Kelvin Herrera is the longest tenured healthy member of the Royals bullpen. But is he still getting better?
As the Royals enter Spring Training, Kings of Kauffman will release a series of articles on the 25-man roster. We will be going through each individual player, including the locks, bubble players, and a few prospects. We will progress through the roster from the top down, continuing with the bullpen.
Today, we will be looking at Kelvin Herrera.
"2015 stats – 4-3, 2.71 ERA, 64 SO, 26 BB, 1.12 WHIP, 3.44 FIP2016 Steamer – 3-3, 3.24 ERA, 56 SO, 20 BB, 1.21 WHIP, 3.39 FIP"
Projected Role – High Leverage Reliever
Kelvin Herrera has spent his career in the shadows of a better reliever.
In 2014 and 2015, it was Wade Davis, who topped Holland’s 2013 by consecutively having two of the greatest, if not the greatest, seasons by a relief pitcher in baseball history.
All the while, Herrera has been the horse of the Royals bullpen.
Since 2012, Herrera has thrown 41 more innings than any Royals reliever, as well as appearing in 29 more games than the next closest reliever.
2015 continued that trend, with Herrera throwing 69.2 innings in 72 appearances, both a team high.
In those 72 games, Herrera maintained his normal effectiveness, holding opposing hitters to a .206/.281/.298 slash, good for .578 OPS.
That OPS figure trails only that of 2014 for his career best, while he also saw a bump in strikeouts from that 2014 season.
Also staying consistent was his velocity, which has sat at 97 MPH basically since he entered the league. Here’s what Brooks Baseball has to say about this velocity.
"His fourseam fastball generates an extremely high number of swings & misses compared to other pitchers’ fourseamers, is thrown at a speed that’s borderline unfair, has slightly less natural movement than typical and has some added backspin. His sinker generates an extremely high number of swings & misses compared to other pitchers’ sinkers, is thrown at a speed that’s borderline unfair, has surprisingly little armside run and has little sinking action compared to a true sinker. His change is thrown extremely hard, is a real worm killer that generates an extreme number of groundballs compared to other pitchers’ changeups, generates more whiffs/swing compared to other pitchers’ changeups and has slight armside fade."
That’s a very long, repetitive quote, I know. But I still love it, because all of his pitches are thrown at speeds that are “borderline unfair,” including his changeup. His sinker is actually thrown harder than his four-seam fastball. How is that possible?
Because his two-seam fastball generates so much movement that it has to be classified as a sinker.
Herrera has dominate stuff, but you already knew that.
As for 2016, what is really supposed to be added to the expectation list?
This will be Herrera’s sixth season in a Royals uniform, yet he won’t turn 27 until after the 2016 season. He just turned 26 this past December.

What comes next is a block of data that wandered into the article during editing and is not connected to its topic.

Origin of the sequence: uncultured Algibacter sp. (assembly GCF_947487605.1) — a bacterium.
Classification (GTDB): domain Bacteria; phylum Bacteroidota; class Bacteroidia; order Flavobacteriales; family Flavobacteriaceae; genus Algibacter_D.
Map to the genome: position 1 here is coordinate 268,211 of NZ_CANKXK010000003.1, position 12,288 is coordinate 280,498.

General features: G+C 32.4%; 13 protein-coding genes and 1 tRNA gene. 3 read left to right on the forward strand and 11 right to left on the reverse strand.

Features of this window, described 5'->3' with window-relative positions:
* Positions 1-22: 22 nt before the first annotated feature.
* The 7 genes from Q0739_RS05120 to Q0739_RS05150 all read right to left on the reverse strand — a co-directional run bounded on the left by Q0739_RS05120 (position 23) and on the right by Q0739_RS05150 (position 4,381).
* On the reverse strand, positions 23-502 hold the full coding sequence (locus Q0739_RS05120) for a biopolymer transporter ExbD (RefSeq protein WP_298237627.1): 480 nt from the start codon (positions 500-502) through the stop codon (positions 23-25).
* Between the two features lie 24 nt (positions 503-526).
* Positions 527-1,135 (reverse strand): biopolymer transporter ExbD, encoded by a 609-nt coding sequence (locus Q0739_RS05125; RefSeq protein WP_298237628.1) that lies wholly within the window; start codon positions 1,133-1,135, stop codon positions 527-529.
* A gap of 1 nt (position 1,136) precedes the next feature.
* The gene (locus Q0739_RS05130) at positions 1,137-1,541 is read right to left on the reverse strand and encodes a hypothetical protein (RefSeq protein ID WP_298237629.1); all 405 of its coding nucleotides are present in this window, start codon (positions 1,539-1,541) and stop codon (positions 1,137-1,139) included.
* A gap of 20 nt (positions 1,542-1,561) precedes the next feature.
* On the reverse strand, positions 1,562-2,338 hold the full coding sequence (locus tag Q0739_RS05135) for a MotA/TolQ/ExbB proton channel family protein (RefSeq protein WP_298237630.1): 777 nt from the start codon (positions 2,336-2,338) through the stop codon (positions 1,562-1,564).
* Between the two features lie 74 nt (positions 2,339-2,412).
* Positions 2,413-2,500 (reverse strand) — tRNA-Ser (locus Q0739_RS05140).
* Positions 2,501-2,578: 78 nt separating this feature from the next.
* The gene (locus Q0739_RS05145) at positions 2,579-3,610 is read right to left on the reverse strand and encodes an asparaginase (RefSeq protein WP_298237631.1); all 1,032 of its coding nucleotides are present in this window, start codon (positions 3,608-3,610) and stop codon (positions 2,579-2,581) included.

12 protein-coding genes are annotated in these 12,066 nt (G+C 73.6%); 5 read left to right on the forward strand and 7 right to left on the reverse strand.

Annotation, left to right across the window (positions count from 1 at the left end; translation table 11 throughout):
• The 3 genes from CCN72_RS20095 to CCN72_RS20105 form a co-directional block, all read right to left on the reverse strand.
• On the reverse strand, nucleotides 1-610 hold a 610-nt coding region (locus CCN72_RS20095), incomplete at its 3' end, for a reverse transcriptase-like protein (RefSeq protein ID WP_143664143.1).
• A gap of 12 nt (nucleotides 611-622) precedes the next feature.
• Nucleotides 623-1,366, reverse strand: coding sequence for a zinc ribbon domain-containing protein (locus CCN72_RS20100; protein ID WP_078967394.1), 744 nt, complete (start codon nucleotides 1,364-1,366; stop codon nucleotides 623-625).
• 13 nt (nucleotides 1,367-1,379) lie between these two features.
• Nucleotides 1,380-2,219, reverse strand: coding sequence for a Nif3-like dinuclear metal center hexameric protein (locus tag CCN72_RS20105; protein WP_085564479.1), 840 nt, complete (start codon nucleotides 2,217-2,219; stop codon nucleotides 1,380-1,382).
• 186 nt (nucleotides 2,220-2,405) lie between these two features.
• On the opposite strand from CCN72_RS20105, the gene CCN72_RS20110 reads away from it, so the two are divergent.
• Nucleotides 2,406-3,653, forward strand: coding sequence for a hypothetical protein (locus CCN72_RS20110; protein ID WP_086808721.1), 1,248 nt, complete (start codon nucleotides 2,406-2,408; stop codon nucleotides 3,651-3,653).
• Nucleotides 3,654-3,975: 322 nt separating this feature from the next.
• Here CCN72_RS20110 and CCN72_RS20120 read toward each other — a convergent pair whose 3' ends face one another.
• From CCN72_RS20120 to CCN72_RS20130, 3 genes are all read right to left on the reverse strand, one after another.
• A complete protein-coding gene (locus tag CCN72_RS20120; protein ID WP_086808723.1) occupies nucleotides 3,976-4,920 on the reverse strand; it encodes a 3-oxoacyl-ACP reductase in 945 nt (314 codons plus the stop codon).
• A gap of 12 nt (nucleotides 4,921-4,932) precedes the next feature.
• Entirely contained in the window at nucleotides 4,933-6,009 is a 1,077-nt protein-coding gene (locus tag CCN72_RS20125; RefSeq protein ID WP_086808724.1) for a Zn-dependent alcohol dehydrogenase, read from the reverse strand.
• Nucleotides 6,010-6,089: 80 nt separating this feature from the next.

If he stays healthy, Herrera should have plenty left in his arm.
Steamer doesn’t particularly like Herrera, which isn’t surprising. The discrepancy between Herrera’s ERA and FIP is sure to scare away any projection system.
However, Herrera had a similar discrepancy in 2014 while striking out few hitters. As we saw in 2015, Herrera turned out just fine.
The thing that really makes Herrera as projection-proof as any other Royal is the fact that we have such a vast amount of productive sample size, along with an injury history that is virtually non-existent.
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In fact, there is more reason to be excited about Herrera for 2016 than there is to be concerned or even content.
For starters, he was absolutely lights out in the playoffs. And I’m not talking about the version of lights out that we just discussed with Hochevar.
Herrera was dominate.
In his 13.2 innings, he struck out 22 batters, while only walking three, giving up just two hits, and giving up a single run.
The hilarious part was that his BABIP was .345. When opponents hit the ball, they were finding holes. They just weren’t making contact.
Corresponding with that dominant postseason performance, has been the development of his slider.
This is the part that should really get you excited.
Alongside many Royals fans, I noticed him throwing his slider more in the postseason than he had all season.
Jeff Sullivan of Fangraphs also noticed this. Seriously, read the article. It gave me warm and fuzzy feelings.
Here’s what Sullivan had to say about the emergence of the Herrera’s slider.
"Herrera was in the market for a third pitch — not because it was necessary, but because he thought it could make him better. Herrera started trying to develop a slider. You don’t just get confidence in a new pitch right away, but the usage clearly shows that Herrera is feeling good in the right month.1st Half: 4% breaking balls2nd Half: 7%Playoffs: 25%It’s like he’s a different pitcher."
Did you notice how many breaking balls he threw in the postseason? Do you remember me telling you how he was striking everybody out in the playoffs? Are you connecting the dots.
I think you are. If you’re not excited about Herrera, you should be. If this all blows up in my face and he becomes 2013 Herrera again, you won’t remember this article anyway.